Designing a bonus plan


I once had to define an employee bonus plan for the company I was working for. I struggled and the outcome was less than optimal. Here is what I learned.

TL, DR: I came to the conclusion that a company shouldn't have a bonus plan.

As put very well in "It doesn't have to be crazy at work", if you have the possibility of a bonus, people come to expect it and are disappointed if they don't get it. In other words, the best outcome you can hope for is that someone is not disappointed. It's much better to pay people well and avoid the stress that comes from the anxiety of not getting the bonus.

Why do companies want to have a bonus plan in the first place? The conventional answer is "to motivate people to work hard and do what is important for the company". My experience is that the effect can be the exact opposite. Smart and passionate people know how to motivate themselves and do what's right, but might actually give up their judgment if they know that their compensation is tied to some, likely already obsolete, targets.

I made the mistake of tying bonus payments to "Objectives and Key Results", and it was a disaster. People pushed back on challenging objectives, plus the real goals for the company changed almost immediately, making the targets obsolete. At the time of the bonus target review, I had to make a lot of excuses and explanations to reward the people who had had the biggest impact, even though that impact wasn't aligned with the original targets. We tried to fix this by reducing the target setting period to six months but even that didn't help, and caused a lot of extra overhead. I learned the hard way why every book about OKRs recommends that they should not be tied to compensation.

Defining the actual targets is also challenging. When working with innovation and new product development, it is nearly impossible and counterproductive to define measurable targets. It's another thing if your job entails doing something that is clearly measurable, like cleaning X square meters of a building's floor, or process a certain number of applications, or even achieving a certain amount of sales. But when your goal is to launch a new product that you have only vaguely defined, how do you measure the success? How do you hit 30, 50 or 75% of this goal? If the product is 1 month late but is a great success and brings a lot of money, have you met or missed your goal? By how much? And so forth. Not having a bonus plan removes all of these questions and more, and lets you focus on the work.

If you do want to reward people, do it by performance and not meeting certain specific goals. How do you measure performance? Well, the ugly truth is that you just know who is contributing more than the others and should be rewarded. But beware: I read in Masters of Doom that at id Software, after John Romero had left, the owners decided what bonus to give to each employee based on, basically, their preference. This created a highly competitive and unhealthy environment where everyone was just trying to outperform and look better than the others.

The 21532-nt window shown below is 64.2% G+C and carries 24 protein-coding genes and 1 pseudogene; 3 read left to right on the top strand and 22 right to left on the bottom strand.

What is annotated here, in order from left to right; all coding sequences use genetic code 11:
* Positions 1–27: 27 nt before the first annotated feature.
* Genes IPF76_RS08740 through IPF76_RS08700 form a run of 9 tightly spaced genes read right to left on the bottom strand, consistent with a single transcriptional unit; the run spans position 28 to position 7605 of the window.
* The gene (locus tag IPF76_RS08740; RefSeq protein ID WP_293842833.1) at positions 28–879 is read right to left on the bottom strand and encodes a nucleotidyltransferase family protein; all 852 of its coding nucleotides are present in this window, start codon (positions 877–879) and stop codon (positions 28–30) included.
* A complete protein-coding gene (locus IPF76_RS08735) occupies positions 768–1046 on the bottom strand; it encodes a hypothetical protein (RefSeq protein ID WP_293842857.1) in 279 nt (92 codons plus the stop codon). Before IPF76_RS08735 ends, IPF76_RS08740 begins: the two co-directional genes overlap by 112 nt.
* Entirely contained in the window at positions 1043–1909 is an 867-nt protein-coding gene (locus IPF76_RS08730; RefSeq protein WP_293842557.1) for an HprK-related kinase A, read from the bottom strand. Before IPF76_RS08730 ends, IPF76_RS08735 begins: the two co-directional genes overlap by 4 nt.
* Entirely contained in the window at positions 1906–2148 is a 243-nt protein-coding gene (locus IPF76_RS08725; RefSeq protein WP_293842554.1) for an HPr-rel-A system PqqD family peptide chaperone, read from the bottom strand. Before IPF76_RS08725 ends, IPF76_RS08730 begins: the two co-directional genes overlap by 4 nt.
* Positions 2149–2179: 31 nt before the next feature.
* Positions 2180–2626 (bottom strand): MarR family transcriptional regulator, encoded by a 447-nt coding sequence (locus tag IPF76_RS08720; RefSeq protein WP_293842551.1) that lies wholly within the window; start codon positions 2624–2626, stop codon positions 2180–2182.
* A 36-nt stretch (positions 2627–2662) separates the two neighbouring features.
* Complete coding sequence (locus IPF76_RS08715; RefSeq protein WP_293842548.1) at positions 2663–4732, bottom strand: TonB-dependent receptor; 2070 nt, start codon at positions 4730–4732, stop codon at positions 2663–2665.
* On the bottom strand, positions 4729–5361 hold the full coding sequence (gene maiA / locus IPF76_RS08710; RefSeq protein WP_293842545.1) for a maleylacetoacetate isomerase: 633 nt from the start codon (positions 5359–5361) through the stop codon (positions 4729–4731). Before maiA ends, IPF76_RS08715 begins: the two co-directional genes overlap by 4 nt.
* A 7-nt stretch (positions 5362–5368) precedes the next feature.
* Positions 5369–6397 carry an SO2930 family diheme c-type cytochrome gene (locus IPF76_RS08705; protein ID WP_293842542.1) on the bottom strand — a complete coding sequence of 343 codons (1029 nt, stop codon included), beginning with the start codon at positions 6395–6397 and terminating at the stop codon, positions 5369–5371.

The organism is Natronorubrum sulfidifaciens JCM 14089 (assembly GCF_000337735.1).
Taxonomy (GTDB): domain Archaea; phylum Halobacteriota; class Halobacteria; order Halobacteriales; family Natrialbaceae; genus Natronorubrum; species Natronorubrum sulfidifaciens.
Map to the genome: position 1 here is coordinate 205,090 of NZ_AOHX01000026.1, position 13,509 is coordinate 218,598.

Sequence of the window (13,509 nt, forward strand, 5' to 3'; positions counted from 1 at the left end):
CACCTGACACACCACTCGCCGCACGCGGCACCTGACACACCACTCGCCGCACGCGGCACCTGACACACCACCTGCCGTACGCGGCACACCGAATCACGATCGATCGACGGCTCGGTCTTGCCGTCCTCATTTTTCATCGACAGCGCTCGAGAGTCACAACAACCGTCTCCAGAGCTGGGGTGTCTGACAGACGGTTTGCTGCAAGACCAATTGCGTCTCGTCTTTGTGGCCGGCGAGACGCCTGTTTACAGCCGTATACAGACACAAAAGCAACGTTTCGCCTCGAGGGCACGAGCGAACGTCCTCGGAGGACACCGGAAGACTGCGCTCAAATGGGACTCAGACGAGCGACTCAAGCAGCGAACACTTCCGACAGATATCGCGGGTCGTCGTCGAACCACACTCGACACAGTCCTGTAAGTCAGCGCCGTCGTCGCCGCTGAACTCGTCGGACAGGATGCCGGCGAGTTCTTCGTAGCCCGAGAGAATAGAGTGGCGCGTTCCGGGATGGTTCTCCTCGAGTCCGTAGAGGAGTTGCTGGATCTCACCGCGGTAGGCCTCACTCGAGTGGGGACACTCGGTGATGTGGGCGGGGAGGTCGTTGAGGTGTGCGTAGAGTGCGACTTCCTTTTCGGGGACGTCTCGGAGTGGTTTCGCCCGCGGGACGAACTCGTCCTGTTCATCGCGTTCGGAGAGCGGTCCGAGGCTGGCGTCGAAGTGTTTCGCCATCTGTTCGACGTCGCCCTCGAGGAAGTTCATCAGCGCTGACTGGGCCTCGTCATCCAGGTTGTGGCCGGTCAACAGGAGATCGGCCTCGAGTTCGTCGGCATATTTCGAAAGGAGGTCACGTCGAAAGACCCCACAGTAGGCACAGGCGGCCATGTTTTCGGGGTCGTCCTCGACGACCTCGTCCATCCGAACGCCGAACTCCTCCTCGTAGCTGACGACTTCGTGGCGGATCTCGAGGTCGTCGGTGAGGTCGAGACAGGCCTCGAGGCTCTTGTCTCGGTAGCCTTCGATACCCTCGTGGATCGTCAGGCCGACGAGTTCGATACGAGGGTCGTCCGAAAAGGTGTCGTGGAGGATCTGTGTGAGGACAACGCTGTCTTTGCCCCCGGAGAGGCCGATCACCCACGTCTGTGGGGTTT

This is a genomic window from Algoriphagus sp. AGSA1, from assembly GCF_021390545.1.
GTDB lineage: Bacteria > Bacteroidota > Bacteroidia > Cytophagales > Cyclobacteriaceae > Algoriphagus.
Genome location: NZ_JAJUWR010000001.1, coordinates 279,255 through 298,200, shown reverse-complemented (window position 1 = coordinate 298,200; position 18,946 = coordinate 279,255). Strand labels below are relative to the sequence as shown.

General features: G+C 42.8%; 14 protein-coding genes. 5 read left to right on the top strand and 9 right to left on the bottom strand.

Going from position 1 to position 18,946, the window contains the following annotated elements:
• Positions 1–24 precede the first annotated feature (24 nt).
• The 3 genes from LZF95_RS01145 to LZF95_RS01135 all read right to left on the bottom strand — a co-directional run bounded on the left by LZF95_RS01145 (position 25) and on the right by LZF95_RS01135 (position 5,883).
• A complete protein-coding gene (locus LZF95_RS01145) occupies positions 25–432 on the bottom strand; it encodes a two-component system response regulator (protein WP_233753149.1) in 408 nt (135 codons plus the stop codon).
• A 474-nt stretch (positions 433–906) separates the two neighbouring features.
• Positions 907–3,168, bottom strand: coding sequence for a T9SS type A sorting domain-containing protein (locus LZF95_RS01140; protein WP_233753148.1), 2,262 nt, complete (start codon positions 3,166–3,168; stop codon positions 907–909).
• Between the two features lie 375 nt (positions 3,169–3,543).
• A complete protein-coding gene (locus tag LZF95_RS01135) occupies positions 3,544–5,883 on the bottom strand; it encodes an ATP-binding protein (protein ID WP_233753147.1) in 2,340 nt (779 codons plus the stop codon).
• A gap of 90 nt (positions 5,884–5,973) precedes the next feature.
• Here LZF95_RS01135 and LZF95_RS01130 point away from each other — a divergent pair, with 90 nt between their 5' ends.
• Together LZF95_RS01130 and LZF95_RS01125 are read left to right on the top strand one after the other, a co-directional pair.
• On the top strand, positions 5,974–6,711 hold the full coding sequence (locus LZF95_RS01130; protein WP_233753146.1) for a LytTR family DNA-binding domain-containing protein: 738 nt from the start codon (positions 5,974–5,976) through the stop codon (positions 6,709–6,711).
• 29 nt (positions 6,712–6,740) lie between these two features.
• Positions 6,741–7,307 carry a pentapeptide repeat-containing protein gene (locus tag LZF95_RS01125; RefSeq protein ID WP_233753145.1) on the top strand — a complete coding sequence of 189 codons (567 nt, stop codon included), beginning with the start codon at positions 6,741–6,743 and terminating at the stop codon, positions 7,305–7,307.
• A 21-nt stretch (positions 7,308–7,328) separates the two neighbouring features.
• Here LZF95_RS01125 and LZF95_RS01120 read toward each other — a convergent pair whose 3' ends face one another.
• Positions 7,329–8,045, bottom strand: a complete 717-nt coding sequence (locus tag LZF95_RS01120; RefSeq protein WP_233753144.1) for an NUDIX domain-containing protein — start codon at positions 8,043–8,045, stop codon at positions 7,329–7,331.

But what are goals for then? The purpose of goals is to keep people aligned, not to measure their performance. Everyone's tasks should be in support of a goal, and if they aren't, they should stop them. A goal is a tool to let you question whether something is really needed or not.

At Nokia, bonuses were awarded based on both company and personal performance, and there might have been an organizational level component but I don't recall it. The personal part was based on a grade given by the manager. While we tried to have targets, they were loosely defined and in the end the manager's judgment decided the score. The bonus percentage was anyway negligible, and the personal portion (I think 30%) even more so.

At Intel the bonus was based on a complicated formula that took into account financial results, company goals and organizational goals, but no personal component. Nobody was able to predict what the bonus would be and how to affect it, so everyone just went along with their work and hoped for the best. Intel's bonuses were more significant than Nokia's, but also salaries were higher in general, so getting the bonus was a nice surprise but not getting it wasn't a big deal.

Contrary to popular opinion, I think that if you must have a bonus plan, then tying it to the company's results makes sense. It may feel like a lottery and people might not see the direct connection between their work and the outcome (although if they don't, you have another set of problems), but I at least can relate to the idea that if the company is doing well we all share in the results, and if it isn't we tighten the belt a bit.

But no bonus is still the best option!